“There is no shortage of ugliness in the world,” says Golestan over a black screen at the beginning of The House Is Black. “There would have been more ugliness if man had closed his eyes to it.” Once the image of a human face appears, where the patient’s eyes look out from their melted eyelids, Farrokhzad soon takes the role of guide, quoting lines from her own poetry, the Qur’an and the Old Testament. This is briefly interrupted by what sounds like a third narrator, where a traditional style of documentary is given limited time to run through the basic facts. “Leprosy can be anywhere or everywhere. Leprosy goes with poverty.” The ways in which the disease eats at the flesh accompany the narrator’s frank descriptions. As if not wanting to linger too long on one person’s deformity, images cut from one to the other impatiently in a brisk summary of the medical details, a context which is necessary yet secondary to Farrokhzad’s film. A woman’s hands being weighed down with sandbags and stone is the only image in this sequence which breaks free from its clinical bullet pointing.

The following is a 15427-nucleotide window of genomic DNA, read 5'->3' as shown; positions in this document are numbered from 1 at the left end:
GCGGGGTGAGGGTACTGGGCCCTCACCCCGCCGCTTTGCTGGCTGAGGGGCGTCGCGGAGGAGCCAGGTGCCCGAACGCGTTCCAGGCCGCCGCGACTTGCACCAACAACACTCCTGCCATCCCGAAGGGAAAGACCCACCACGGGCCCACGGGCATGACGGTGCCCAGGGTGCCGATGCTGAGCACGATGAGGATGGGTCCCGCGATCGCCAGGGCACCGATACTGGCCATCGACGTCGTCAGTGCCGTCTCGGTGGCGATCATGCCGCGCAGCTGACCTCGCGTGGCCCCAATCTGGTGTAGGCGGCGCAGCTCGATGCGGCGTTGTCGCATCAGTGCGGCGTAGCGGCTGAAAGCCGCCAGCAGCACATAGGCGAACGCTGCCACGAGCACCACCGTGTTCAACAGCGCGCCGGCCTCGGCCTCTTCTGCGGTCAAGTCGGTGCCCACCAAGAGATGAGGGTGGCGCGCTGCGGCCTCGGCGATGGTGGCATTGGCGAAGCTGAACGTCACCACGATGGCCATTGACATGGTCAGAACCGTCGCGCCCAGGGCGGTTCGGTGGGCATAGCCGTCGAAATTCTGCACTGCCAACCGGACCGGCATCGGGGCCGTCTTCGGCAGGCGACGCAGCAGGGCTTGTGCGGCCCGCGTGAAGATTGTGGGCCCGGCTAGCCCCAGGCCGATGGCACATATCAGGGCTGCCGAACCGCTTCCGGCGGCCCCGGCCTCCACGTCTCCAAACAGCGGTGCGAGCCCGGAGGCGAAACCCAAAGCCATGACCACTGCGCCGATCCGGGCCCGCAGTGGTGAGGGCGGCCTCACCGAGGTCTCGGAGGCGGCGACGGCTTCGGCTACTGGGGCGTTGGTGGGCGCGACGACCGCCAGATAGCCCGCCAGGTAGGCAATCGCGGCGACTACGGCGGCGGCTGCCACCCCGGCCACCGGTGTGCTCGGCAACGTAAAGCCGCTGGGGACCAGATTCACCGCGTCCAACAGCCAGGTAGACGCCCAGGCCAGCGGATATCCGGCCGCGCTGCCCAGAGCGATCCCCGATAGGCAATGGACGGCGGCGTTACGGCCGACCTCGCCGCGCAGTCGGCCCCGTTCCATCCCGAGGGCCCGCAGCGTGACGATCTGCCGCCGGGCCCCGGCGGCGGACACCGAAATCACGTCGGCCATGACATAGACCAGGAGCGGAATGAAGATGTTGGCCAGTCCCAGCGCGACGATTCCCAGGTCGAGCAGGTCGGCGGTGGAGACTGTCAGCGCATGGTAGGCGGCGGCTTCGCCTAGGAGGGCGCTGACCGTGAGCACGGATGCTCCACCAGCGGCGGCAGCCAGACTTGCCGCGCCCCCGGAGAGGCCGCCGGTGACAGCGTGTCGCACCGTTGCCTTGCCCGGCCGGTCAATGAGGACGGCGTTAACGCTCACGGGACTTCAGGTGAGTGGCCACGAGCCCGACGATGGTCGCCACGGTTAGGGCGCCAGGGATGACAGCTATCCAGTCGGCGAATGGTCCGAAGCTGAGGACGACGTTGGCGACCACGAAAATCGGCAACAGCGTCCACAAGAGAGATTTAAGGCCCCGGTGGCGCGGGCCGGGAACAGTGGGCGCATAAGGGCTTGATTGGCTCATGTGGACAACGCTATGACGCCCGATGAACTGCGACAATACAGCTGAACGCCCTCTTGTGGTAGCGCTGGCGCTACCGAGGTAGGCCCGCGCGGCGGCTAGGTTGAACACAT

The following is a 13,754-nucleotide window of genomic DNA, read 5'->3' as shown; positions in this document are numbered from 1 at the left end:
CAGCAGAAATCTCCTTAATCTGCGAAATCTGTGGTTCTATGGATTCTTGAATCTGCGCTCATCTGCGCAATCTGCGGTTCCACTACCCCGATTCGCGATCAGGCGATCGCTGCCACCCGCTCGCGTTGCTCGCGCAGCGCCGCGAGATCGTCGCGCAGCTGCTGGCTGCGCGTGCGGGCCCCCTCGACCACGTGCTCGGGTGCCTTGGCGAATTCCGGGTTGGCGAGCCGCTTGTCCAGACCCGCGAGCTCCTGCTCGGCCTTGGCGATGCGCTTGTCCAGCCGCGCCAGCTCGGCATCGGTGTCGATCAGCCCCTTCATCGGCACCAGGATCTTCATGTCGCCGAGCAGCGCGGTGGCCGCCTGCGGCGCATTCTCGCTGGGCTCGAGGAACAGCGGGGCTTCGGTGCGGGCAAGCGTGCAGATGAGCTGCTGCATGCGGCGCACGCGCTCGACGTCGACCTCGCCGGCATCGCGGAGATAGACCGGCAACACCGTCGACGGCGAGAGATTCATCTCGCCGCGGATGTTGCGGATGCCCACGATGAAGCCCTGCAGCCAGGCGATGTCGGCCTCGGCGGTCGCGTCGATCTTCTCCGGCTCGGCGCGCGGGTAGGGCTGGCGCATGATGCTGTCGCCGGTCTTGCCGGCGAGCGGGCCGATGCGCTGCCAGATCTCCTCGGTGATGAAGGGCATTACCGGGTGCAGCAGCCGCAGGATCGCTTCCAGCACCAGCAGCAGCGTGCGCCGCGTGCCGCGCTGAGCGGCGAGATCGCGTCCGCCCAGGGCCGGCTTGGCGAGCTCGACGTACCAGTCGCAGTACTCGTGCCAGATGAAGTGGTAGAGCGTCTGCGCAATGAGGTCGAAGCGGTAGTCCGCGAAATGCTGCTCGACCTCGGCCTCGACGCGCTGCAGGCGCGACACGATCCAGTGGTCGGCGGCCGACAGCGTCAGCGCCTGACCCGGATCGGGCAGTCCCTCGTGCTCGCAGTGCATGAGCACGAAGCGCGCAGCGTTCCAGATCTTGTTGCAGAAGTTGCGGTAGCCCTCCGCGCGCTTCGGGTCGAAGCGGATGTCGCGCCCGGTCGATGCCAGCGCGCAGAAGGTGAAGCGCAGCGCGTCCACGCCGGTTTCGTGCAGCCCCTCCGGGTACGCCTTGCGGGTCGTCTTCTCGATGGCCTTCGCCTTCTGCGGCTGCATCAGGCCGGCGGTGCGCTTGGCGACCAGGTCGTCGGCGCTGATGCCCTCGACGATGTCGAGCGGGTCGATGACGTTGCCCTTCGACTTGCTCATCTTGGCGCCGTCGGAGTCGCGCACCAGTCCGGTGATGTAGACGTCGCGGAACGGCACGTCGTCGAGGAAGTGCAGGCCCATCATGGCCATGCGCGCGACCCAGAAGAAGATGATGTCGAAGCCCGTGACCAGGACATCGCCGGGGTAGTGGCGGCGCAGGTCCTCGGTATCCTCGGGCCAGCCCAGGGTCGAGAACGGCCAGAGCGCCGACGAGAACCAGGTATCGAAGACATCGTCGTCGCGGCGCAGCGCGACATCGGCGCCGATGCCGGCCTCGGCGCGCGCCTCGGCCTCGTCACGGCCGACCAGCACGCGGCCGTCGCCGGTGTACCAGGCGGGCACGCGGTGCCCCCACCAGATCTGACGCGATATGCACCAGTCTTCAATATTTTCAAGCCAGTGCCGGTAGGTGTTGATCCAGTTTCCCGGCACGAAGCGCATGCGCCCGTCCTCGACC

Leprosy, as it’s shown in The House Is Black, is a terrifying and brutal destruction of the human body. Farrokhzad’s heartache for what inflicts these people sounds in her voice as she narrates, and also in the rage that is exposed by her short, quick cuts, as if she is too angry to pause, throwing image after image at her viewers. Farrokhzad’s poetry equally places the body at the forefront of human experience. Her poems about sex and love are enamored by the bodies taking part in these two physical acts. Similarly, in Farrokhzad’s lonely sketches of isolation, looking down at the street from a window or expanding her consciousness to absorb nature and the universe, her melancholy is a physical affliction. I am always overwhelmed by the tenderness of Farrokhzad’s images and words.